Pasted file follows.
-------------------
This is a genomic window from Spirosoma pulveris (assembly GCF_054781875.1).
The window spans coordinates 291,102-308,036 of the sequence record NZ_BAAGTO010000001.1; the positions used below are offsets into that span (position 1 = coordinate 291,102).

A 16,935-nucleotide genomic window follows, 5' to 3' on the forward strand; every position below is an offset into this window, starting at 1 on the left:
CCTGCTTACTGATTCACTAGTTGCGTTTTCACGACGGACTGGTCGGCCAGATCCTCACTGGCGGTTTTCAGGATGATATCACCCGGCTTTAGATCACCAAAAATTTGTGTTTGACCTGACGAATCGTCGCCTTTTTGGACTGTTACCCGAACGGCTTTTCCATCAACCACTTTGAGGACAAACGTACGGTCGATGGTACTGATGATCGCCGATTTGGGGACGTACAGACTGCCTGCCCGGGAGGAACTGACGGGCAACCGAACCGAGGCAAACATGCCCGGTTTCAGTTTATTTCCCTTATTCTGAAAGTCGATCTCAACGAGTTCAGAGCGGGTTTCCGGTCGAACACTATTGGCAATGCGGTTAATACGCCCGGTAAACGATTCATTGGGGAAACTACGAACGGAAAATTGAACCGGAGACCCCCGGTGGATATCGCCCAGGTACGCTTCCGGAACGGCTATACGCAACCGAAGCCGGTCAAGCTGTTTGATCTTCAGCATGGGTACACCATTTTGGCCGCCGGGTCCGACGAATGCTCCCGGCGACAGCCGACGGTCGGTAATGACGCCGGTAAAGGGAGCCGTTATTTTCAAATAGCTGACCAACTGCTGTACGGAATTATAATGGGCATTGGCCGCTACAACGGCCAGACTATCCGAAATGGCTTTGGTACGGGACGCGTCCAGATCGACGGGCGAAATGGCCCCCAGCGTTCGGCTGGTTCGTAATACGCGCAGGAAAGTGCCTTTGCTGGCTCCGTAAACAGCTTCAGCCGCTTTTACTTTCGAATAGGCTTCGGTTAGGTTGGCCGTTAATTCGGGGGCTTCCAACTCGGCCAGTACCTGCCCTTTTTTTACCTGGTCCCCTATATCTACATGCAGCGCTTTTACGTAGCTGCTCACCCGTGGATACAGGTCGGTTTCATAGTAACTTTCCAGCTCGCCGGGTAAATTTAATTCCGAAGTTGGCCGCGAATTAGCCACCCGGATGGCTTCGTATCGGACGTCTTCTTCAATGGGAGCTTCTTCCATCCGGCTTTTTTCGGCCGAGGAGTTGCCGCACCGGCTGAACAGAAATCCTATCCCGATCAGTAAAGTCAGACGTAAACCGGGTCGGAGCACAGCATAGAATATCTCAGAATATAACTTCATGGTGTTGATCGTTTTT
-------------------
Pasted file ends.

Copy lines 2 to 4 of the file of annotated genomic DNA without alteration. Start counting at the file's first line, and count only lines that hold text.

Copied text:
The window spans coordinates 291,102-308,036 of the sequence record NZ_BAAGTO010000001.1; the positions used below are offsets into that span (position 1 = coordinate 291,102).

A 16,935-nucleotide genomic window follows, 5' to 3' on the forward strand; every position below is an offset into this window, starting at 1 on the left:
CCTGCTTACTGATTCACTAGTTGCGTTTTCACGACGGACTGGTCGGCCAGATCCTCACTGGCGGTTTTCAGGATGATATCACCCGGCTTTAGATCACCAAAAATTTGTGTTTGACCTGACGAATCGTCGCCTTTTTGGACTGTTACCCGAACGGCTTTTCCATCAACCACTTTGAGGACAAACGTACGGTCGATGGTACTGATGATCGCCGATTTGGGGACGTACAGACTGCCTGCCCGGGAGGAACTGACGGGCAACCGAACCGAGGCAAACATGCCCGGTTTCAGTTTATTTCCCTTATTCTGAAAGTCGATCTCAACGAGTTCAGAGCGGGTTTCCGGTCGAACACTATTGGCAATGCGGTTAATACGCCCGGTAAACGATTCATTGGGGAAACTACGAACGGAAAATTGAACCGGAGACCCCCGGTGGATATCGCCCAGGTACGCTTCCGGAACGGCTATACGCAACCGAAGCCGGTCAAGCTGTTTGATCTTCAGCATGGGTACACCATTTTGGCCGCCGGGTCCGACGAATGCTCCCGGCGACAGCCGACGGTCGGTAATGACGCCGGTAAAGGGAGCCGTTATTTTCAAATAGCTGACCAACTGCTGTACGGAATTATAATGGGCATTGGCCGCTACAACGGCCAGACTATCCGAAATGGCTTTGGTACGGGACGCGTCCAGATCGACGGGCGAAATGGCCCCCAGCGTTCGGCTGGTTCGTAATACGCGCAGGAAAGTGCCTTTGCTGGCTCCGTAAACAGCTTCAGCCGCTTTTACTTTCGAATAGGCTTCGGTTAGGTTGGCCGTTAATTCGGGGGCTTCCAACTCGGCCAGTACCTGCCCTTTTTTTACCTGGTCCCCTATATCTACATGCAGCGCTTTTACGTAGCTGCTCACCCGTGGATACAGGTCGGTTTCATAGTAACTTTCCAGCTCGCCGGGTAAATTTAATTCCGAAGTTGGCCGCGAATTAGCCACCCGGATGGCTTCGTATCGGACGTCTTCTTCAATGGGAGCTTCTTCCATCCGGCTTTTTTCGGCCGAGGAGTTGCCGCACCGGCTGAACAGAAATCCTATCCCGATCAGTAAAGTCAGACGTAAACCGGGTCGGAGCACAGCATAGAATATCTCAGAATATAACTTCATGGTGTTGATCGTTTTT